Anyone living near areas where oil well drilling or pipeline construction takes place should read this article because it brings to light yet another environmental issue that could affect not only the quality of water pulled from private wells but also the quality of water in surrounding wildlife areas.
In this article residents in the Dallas, TX area express concerns over the ‘inadvertent return to the surface’ of drilling clay containing bentonite, a compound used as a lubricant/sealant around the casing of drills. Apparently a few thousand gallons of the stuff seeped up through cracks in rock formations under wetlands and had to get cleaned up by the company doing the drilling.
DALLAS TWP. – Residents and township officials told supervisors Tuesday night they want tests done on water wells near the sites of five drilling mud spills that have taken place since the beginning of the month.
Contractors hired by Chief Gathering LLC, which was recently bought out by PVR Partners, are installing a pipeline to connect natural gas wells in Susquehanna County to the Transco interstate pipeline in Dallas.
Since May 1, there were a total of five spills of more than 6,000 gallons of drilling mud at two different Dallas Township sites: Leonards Creek on Kunkle Road, and Upper Demunds Road and Goodleigh Road.
Residents’ concerns revolve around bentonite, a type of clay used in well drilling.
About 20 residents attended the meeting, but they didn’t seem convinced the bentonite was benign.
“You have to please understand the skepticism we have,” resident Jim DeMichele said. “We’re new to this. We’re here. They’re getting done and they’re getting out of here.”
Representatives from the state Department of Environmental Protection and Chief were on hand to answer questions.
An “inadvertent return to surface” of drilling mud occurs when drilling horizontally beneath a wetlands or stream, according to John Pittinger, Chief’s environmental coordinator. The mud will find a weak spot and come to the surface, he said.
Tom Doughton, the township’s engineering representative, said he is very familiar with bentonite and there is no need for “hysteria.”
Anyone who had a home well drilled in the last 20 years probably had it sealed with bentonite, he said. It was also used at the Huntsville Reservoir after the flood were the dam almost breached, Doughton said.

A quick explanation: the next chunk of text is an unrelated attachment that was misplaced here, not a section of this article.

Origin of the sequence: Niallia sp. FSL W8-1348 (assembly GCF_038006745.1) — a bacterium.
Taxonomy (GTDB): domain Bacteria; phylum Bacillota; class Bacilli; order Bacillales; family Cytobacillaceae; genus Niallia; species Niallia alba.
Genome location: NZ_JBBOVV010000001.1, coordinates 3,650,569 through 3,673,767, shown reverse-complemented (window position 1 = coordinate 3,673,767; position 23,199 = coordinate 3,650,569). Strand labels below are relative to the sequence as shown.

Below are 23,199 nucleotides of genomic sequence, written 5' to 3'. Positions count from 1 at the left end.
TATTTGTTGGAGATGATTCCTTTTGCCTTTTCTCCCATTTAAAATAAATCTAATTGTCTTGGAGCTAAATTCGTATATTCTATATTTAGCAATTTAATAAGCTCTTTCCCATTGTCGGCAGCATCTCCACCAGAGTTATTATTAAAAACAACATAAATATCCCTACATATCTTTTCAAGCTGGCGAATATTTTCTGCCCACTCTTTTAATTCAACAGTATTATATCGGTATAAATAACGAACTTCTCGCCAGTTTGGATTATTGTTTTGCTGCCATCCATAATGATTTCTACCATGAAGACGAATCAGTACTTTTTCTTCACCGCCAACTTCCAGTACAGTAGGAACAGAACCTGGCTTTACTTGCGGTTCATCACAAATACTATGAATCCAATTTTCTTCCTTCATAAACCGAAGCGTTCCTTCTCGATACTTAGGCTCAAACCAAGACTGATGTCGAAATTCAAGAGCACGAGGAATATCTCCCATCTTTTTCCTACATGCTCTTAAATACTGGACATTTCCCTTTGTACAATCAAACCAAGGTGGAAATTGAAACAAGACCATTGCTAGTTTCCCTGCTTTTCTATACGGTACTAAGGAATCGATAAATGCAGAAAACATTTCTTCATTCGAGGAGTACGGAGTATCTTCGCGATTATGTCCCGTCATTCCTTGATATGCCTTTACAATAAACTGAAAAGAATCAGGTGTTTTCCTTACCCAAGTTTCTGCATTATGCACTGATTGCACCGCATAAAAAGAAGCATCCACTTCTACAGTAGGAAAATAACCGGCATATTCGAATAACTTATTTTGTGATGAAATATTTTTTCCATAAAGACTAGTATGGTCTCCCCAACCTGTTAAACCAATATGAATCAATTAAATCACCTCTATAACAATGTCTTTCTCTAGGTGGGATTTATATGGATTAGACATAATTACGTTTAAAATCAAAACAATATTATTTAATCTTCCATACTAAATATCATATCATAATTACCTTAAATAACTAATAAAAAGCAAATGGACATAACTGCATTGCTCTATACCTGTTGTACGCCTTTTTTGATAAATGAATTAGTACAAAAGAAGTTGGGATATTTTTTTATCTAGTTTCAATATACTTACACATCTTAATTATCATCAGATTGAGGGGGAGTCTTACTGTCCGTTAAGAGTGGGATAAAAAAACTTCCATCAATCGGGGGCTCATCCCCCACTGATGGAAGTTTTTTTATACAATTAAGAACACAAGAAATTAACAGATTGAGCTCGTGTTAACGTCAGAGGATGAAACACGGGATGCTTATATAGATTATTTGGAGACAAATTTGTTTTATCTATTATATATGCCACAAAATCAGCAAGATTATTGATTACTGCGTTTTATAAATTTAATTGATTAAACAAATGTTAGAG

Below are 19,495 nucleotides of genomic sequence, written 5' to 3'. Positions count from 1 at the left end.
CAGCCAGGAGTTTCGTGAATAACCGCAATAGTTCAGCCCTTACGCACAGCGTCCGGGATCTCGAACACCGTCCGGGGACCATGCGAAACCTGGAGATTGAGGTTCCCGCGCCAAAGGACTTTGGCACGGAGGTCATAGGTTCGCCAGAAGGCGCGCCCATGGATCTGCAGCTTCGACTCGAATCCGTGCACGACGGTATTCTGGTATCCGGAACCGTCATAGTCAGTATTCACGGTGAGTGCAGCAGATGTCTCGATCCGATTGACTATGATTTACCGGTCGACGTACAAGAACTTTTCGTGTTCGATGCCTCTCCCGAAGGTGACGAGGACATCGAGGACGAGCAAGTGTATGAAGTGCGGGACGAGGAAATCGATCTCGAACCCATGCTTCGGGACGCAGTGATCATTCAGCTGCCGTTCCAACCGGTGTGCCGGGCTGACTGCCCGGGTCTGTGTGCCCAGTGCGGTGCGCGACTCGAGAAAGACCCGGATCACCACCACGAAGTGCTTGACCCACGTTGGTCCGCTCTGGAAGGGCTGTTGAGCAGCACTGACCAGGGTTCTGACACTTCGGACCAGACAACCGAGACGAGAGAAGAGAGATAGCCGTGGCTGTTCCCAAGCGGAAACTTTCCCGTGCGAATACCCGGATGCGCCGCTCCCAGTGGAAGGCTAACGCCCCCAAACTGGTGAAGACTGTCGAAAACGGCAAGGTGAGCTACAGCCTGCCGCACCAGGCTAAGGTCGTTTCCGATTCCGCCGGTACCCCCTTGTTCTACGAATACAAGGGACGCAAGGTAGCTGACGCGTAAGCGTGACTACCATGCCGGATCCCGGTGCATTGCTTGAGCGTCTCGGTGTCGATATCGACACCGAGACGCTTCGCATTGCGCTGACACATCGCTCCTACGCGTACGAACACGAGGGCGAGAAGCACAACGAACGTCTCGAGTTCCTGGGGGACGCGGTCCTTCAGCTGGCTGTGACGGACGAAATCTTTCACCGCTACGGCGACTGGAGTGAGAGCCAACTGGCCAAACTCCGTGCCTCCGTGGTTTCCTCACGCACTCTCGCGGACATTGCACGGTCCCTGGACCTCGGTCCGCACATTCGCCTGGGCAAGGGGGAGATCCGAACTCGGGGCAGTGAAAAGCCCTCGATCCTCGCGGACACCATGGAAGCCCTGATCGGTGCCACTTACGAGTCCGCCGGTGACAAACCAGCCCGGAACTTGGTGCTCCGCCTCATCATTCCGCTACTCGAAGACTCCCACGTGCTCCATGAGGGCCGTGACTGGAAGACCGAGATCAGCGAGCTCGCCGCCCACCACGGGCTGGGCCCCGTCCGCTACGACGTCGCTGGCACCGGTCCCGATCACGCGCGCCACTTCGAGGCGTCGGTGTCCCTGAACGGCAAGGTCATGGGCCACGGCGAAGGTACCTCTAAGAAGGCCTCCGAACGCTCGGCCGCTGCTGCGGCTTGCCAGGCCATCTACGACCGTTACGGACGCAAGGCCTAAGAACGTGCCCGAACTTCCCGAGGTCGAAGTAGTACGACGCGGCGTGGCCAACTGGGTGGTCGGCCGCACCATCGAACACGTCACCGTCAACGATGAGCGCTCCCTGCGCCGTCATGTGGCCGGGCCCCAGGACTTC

“Bentonite is a common product used in many, many applications,” he said.
But he said he thought water testing is a good idea to give people peace of mind – although it can be expensive.
Supervisor William Grant said he had his well tested recently and it was $600. ( source )
We did a little checking on the Internet to see if the experts’ opinions on bentonite matched information currently available from online sources… and for the most part it did.
The MSDS (Material Safety Data Sheet) for bentonite that we found mentioned the potential for eye and respiratory irritation but not much else. It contained no mention of LD50 for humans or known definite environmental effects.
In other places on the web we found articles praising the healing effects of bentonite clay… but we will not go into the details of those findings since we prefer not to discuss medicinal matters on our site. We leave those discussions for folks with more experience in the field of medicine.
Testing for bentonite?
The article mentioned something about $600 for well water testing but did not specifically say that the well got tested for bentonite — though the implication did get made.
We did not find a readily available test kit for bentonite but we did locate a few comments scattered about on the web indicating that bentonite clay would more than likely show up as increased turbidity in a body of water.
Regular testing of well water?
Regardless of whether you live near gas/oil drilling or the laying of the pipeline for the transportation of gas/oil through your area, the responsibility for making sure you have safe, clean water coming out of your well falls on you. No government agency will knock on your door to ask for permission to test your well water; not unless they already know about a potential health concern you more than likely do not know about and by then it’s more than likely way after the time when it would have behooved you to know about the problem.
Moral of the story?
Get your well water tested periodically by a qualified water testing lab (we suggest considering a lab like National Testing Laboratories) and perform regular testing of basic well water quality parameters on your own using Multi-Parameter Drinking Water Test Kits like the ones we offer in our water test kit store.